Our cats can develop the same dental problems we have
We are taught from a young age to brush their teeth regularly to ward off gingivitis and other dental problems, however, we often forget that these very same diseases affect our pets too. For effective dental health for pets, it's important to look at several facets of a pet's lifestyle.
While various backyard sports are enjoyed by all the family, there are some sports that can be just a little too rough for your dog. For example, when playing cricket with a cricket ball, there is the chance that your dog will try and catch the ball in its mouth, this can easily result in broken teeth. Broken teeth are not easily, nor cheaply, fixed as it may require a specialist canine dentist to make and fit a 'false' tooth. Learn more where to buy cat toys for your feline friend.
Although most commercially produced pet foods provide a balanced diet, tinned foods, meat rolls, and even raw meats like mince, are very soft and mushy and can't act as an abrasive to naturally clean teeth.
An excellent addition to the pet food market was the introduction of dry biscuits that are now a very common style of food for most pets. As they are hard and crunchy, they rub against the teeth whilst the pet is chewing. There are even some specific pet food formulas that have been manufactured with this purpose in mind.
Although feeding your pet dry biscuits certainly helps, giving your pet bones to chew on regularly is not only another effective solution, but a tasty one for your pet too! Buy cat food online
Yes, you can buy a toothbrush for your pet! Most veterinary clinics will stock a toothbrush that has been specially designed to fit over your finger and has a small brush head, perfect for using on your dog or cat. There is also toothpaste available for pets. Human toothpaste cannot be used due to the fact that it's too high in fluoride and our pets can't spit. Find out more where to buy cat toothpaste.
However, the hardest part of actually brushing your pet's teeth is keeping them still! Most people find that unless you start brushing your pet's teeth when they are young, it may be more difficult to get them used to it as they get older.
We have all heard the saying 'getting long in the tooth' which simply indicates the aging problem. The majority of older pets will have experienced or will be experiencing tooth and gum problems, in fact, the state of advanced plaque on a pet's teeth is often used as a reasonably accurate indicator of a pet's age.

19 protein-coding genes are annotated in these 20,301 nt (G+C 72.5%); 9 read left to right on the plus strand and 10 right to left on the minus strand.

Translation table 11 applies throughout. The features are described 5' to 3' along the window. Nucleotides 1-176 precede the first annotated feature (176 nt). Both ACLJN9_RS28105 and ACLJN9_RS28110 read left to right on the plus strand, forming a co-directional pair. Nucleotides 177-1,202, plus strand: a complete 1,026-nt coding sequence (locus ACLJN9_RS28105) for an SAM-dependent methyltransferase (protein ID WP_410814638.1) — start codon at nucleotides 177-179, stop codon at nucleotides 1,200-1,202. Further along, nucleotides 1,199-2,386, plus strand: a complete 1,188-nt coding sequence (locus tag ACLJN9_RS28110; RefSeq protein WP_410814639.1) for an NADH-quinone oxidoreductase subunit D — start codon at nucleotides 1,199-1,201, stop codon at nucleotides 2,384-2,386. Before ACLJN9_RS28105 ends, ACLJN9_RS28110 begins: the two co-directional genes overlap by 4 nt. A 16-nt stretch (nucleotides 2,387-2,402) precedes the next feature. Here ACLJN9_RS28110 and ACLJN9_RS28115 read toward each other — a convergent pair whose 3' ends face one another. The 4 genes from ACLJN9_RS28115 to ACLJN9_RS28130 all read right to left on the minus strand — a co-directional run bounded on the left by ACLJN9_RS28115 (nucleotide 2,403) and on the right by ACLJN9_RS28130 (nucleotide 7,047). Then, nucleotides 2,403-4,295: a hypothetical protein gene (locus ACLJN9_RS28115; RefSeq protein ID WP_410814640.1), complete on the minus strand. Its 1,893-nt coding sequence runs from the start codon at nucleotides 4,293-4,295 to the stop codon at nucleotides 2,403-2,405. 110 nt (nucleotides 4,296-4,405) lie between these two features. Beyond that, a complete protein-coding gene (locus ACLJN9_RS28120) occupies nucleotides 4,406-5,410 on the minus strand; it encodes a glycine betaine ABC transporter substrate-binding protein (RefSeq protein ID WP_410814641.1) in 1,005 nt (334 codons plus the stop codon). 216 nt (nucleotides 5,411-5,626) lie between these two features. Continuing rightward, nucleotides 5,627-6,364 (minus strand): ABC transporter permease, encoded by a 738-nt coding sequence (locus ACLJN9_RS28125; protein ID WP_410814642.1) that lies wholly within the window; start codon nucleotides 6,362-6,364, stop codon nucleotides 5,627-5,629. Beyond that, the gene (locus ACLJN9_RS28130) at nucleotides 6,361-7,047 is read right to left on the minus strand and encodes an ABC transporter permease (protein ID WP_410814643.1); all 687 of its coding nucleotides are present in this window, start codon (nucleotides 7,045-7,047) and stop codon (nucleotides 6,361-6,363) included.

The humble tennis ball is a common dog toy. However, vets will agree that they can cause severe wearing down of the teeth when chewed constantly. The fiber on a common tennis ball is very abrasive and over time can wear a dog's teeth right back to the gums.
Another way that this can occur is through excessive self-grooming or when a pet is constantly biting and chewing its own fur due to itchiness caused by skin conditions. Seeking relief for the original skin condition will ensure that this never happens.
Cat Dental Hints
The most obvious signs of teeth and gum disease are bad breath and dribbling. What you smell is literally rotting tissue. Not only is this very unpleasant for you and your pet, but it can eventually be dangerous to your pet's health as abscesses, blood poisoning and serious illness can result from mouth infections.
Some breeds of dog and cat are actually more susceptible to dental problems than others. For example, dogs with short or pushed-in faces such as the Pug, Lhasa Apso, Maltese, Pekingese, Shih Tzu, and Tibetan Spaniel; or cats such as Persians, may be more prone to dental problems. The bone structure of their skulls can sometimes mean that there isn't enough room for all of their teeth or that their teeth will grow at incorrect angles and may eventually cause gum damage.
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